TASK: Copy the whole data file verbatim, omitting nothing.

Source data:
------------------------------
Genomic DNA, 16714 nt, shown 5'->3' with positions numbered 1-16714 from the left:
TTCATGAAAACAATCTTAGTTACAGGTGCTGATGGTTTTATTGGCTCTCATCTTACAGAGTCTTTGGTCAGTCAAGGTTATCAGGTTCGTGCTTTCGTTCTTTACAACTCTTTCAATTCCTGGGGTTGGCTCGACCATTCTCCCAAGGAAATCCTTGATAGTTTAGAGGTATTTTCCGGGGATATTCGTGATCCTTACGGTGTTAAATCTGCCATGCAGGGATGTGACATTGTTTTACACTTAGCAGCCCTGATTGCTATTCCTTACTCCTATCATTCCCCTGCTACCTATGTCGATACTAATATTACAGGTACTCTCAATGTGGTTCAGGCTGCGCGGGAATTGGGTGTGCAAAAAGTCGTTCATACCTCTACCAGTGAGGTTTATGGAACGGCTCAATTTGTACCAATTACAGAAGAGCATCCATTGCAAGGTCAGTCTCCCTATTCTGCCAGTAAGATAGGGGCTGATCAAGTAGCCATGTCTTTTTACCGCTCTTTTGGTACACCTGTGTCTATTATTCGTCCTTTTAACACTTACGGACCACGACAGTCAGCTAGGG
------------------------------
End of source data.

Genomic DNA, 16714 nt, shown 5'->3' with positions numbered 1-16714 from the left:
TTCATGAAAACAATCTTAGTTACAGGTGCTGATGGTTTTATTGGCTCTCATCTTACAGAGTCTTTGGTCAGTCAAGGTTATCAGGTTCGTGCTTTCGTTCTTTACAACTCTTTCAATTCCTGGGGTTGGCTCGACCATTCTCCCAAGGAAATCCTTGATAGTTTAGAGGTATTTTCCGGGGATATTCGTGATCCTTACGGTGTTAAATCTGCCATGCAGGGATGTGACATTGTTTTACACTTAGCAGCCCTGATTGCTATTCCTTACTCCTATCATTCCCCTGCTACCTATGTCGATACTAATATTACAGGTACTCTCAATGTGGTTCAGGCTGCGCGGGAATTGGGTGTGCAAAAAGTCGTTCATACCTCTACCAGTGAGGTTTATGGAACGGCTCAATTTGTACCAATTACAGAAGAGCATCCATTGCAAGGTCAGTCTCCCTATTCTGCCAGTAAGATAGGGGCTGATCAAGTAGCCATGTCTTTTTACCGCTCTTTTGGTACACCTGTGTCTATTATTCGTCCTTTTAACACTTACGGACCACGACAGTCAGCTAGGG